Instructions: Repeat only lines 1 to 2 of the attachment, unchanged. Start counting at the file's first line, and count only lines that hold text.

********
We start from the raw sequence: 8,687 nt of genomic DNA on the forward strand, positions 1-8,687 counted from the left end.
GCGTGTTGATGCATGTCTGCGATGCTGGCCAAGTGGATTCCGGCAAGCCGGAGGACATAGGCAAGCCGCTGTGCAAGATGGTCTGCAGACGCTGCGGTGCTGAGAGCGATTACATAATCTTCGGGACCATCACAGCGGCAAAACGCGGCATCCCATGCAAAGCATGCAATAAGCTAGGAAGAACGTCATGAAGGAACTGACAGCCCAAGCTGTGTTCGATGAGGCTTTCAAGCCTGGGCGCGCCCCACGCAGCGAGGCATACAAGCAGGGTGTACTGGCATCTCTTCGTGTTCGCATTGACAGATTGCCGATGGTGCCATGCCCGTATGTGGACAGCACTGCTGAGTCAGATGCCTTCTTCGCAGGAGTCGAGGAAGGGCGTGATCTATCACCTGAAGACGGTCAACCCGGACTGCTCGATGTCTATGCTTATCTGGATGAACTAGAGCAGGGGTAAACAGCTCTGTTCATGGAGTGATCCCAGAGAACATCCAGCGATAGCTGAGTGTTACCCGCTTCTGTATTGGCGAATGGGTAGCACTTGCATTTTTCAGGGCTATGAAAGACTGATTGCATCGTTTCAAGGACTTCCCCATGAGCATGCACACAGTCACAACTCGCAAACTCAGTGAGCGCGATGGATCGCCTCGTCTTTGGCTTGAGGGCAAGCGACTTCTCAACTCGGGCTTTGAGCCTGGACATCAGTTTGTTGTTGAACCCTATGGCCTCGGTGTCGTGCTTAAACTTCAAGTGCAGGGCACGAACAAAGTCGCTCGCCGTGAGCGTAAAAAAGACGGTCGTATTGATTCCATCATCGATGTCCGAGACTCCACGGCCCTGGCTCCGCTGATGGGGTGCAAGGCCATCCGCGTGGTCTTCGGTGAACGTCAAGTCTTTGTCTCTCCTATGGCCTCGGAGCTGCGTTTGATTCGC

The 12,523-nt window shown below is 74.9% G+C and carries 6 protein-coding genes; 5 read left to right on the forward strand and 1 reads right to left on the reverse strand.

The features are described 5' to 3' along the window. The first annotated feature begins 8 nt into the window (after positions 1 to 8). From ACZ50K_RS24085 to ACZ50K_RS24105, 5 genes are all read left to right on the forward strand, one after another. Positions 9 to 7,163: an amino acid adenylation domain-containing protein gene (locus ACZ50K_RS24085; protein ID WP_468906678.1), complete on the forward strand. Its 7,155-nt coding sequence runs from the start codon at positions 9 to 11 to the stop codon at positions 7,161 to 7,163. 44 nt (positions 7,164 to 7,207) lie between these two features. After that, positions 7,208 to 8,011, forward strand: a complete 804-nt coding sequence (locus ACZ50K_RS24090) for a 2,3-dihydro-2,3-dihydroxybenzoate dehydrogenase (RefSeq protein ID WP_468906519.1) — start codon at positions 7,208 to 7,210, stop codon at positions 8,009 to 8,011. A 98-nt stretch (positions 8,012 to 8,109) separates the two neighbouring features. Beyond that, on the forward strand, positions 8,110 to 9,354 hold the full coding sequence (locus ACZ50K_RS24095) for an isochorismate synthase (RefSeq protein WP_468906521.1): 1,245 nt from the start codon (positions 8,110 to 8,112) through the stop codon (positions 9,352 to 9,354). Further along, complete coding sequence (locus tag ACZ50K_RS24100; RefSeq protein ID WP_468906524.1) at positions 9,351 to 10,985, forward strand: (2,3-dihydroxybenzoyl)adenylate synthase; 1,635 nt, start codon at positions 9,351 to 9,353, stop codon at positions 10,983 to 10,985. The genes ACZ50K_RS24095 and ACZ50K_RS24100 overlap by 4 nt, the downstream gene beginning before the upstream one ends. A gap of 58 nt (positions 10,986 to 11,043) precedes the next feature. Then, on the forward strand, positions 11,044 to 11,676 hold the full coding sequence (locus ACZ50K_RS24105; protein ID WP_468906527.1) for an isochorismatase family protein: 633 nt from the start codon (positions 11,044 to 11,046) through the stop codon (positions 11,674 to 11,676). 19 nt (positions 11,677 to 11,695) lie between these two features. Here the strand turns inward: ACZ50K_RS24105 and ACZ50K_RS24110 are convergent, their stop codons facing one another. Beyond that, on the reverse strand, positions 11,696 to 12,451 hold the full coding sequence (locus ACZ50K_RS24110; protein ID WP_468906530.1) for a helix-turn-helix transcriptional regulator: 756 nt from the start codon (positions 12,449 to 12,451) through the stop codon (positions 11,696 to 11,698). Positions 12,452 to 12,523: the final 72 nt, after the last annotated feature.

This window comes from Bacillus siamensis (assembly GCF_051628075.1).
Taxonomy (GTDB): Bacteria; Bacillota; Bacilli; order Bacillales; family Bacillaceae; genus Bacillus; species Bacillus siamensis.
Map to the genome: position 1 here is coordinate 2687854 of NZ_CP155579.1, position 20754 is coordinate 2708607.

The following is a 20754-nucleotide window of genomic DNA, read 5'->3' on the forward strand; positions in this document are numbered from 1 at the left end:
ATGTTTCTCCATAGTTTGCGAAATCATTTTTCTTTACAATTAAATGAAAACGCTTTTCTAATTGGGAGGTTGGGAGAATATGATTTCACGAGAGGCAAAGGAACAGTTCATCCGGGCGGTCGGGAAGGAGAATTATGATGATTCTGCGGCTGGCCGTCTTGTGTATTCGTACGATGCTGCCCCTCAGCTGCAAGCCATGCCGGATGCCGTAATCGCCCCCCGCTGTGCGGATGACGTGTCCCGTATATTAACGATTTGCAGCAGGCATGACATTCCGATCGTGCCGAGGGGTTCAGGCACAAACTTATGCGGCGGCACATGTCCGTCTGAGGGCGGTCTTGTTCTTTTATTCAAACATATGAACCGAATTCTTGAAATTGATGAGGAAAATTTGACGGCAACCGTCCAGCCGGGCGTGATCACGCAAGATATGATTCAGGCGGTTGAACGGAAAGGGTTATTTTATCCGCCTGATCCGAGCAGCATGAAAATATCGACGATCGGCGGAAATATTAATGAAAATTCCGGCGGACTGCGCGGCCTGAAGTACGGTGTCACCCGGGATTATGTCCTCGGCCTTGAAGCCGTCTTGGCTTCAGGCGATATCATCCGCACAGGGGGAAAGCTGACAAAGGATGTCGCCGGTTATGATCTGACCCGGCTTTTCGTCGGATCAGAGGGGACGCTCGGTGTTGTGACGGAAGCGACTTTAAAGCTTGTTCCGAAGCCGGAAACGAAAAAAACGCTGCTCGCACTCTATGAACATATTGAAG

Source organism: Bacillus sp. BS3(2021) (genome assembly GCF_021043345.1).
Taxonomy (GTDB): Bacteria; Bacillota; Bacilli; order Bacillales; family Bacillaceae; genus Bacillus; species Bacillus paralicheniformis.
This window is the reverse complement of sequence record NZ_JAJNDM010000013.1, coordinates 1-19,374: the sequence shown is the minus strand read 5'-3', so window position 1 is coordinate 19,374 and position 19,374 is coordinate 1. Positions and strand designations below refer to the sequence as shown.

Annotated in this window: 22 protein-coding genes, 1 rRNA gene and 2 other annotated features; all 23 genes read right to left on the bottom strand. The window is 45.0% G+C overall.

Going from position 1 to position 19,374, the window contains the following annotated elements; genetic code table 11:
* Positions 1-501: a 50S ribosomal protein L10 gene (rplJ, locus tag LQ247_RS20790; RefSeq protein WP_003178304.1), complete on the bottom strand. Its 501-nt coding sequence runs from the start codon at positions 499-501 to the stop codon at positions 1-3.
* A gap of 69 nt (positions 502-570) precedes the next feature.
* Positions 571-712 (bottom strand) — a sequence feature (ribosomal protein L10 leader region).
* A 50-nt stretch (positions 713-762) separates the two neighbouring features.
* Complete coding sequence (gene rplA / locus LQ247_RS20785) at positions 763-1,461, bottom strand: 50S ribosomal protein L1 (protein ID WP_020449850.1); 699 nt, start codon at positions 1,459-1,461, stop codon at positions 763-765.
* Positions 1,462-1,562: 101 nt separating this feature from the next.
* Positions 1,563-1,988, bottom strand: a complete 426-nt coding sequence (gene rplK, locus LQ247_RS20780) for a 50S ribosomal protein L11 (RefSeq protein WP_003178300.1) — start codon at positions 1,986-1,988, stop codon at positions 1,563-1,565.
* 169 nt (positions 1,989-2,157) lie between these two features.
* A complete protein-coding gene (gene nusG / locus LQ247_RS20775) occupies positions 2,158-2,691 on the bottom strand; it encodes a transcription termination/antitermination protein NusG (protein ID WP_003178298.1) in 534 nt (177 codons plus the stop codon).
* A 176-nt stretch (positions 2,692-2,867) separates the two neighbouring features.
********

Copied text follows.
We start from the raw sequence: 8,687 nt of genomic DNA on the forward strand, positions 1-8,687 counted from the left end.
GCGTGTTGATGCATGTCTGCGATGCTGGCCAAGTGGATTCCGGCAAGCCGGAGGACATAGGCAAGCCGCTGTGCAAGATGGTCTGCAGACGCTGCGGTGCTGAGAGCGATTACATAATCTTCGGGACCATCACAGCGGCAAAACGCGGCATCCCATGCAAAGCATGCAATAAGCTAGGAAGAACGTCATGAAGGAACTGACAGCCCAAGCTGTGTTCGATGAGGCTTTCAAGCCTGGGCGCGCCCCACGCAGCGAGGCATACAAGCAGGGTGTACTGGCATCTCTTCGTGTTCGCATTGACAGATTGCCGATGGTGCCATGCCCGTATGTGGACAGCACTGCTGAGTCAGATGCCTTCTTCGCAGGAGTCGAGGAAGGGCGTGATCTATCACCTGAAGACGGTCAACCCGGACTGCTCGATGTCTATGCTTATCTGGATGAACTAGAGCAGGGGTAAACAGCTCTGTTCATGGAGTGATCCCAGAGAACATCCAGCGATAGCTGAGTGTTACCCGCTTCTGTATTGGCGAATGGGTAGCACTTGCATTTTTCAGGGCTATGAAAGACTGATTGCATCGTTTCAAGGACTTCCCCATGAGCATGCACACAGTCACAACTCGCAAACTCAGTGAGCGCGATGGATCGCCTCGTCTTTGGCTTGAGGGCAAGCGACTTCTCAACTCGGGCTTTGAGCCTGGACATCAGTTTGTTGTTGAACCCTATGGCCTCGGTGTCGTGCTTAAACTTCAAGTGCAGGGCACGAACAAAGTCGCTCGCCGTGAGCGTAAAAAAGACGGTCGTATTGATTCCATCATCGATGTCCGAGACTCCACGGCCCTGGCTCCGCTGATGGGGTGCAAGGCCATCCGCGTGGTCTTCGGTGAACGTCAAGTCTTTGTCTCTCCTATGGCCTCGGAGCTGCGTTTGATTCGC